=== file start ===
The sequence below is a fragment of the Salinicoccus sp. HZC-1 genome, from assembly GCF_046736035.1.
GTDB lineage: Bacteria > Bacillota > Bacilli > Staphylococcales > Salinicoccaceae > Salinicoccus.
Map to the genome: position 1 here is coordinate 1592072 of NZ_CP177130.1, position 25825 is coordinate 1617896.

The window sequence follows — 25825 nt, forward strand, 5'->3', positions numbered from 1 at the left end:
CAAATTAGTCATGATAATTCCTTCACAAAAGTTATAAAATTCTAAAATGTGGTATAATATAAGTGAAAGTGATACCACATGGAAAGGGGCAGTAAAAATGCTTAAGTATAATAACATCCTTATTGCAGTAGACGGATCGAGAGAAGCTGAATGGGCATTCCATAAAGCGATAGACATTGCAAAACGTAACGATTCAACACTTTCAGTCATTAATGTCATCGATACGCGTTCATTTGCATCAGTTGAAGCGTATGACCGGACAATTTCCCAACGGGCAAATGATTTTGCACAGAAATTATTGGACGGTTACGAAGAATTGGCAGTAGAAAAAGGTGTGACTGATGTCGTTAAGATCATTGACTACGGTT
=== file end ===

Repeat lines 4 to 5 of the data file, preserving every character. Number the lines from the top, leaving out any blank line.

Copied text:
The window sequence follows — 25825 nt, forward strand, 5'->3', positions numbered from 1 at the left end:
CAAATTAGTCATGATAATTCCTTCACAAAAGTTATAAAATTCTAAAATGTGGTATAATATAAGTGAAAGTGATACCACATGGAAAGGGGCAGTAAAAATGCTTAAGTATAATAACATCCTTATTGCAGTAGACGGATCGAGAGAAGCTGAATGGGCATTCCATAAAGCGATAGACATTGCAAAACGTAACGATTCAACACTTTCAGTCATTAATGTCATCGATACGCGTTCATTTGCATCAGTTGAAGCGTATGACCGGACAATTTCCCAACGGGCAAATGATTTTGCACAGAAATTATTGGACGGTTACGAAGAATTGGCAGTAGAAAAAGGTGTGACTGATGTCGTTAAGATCATTGACTACGGTT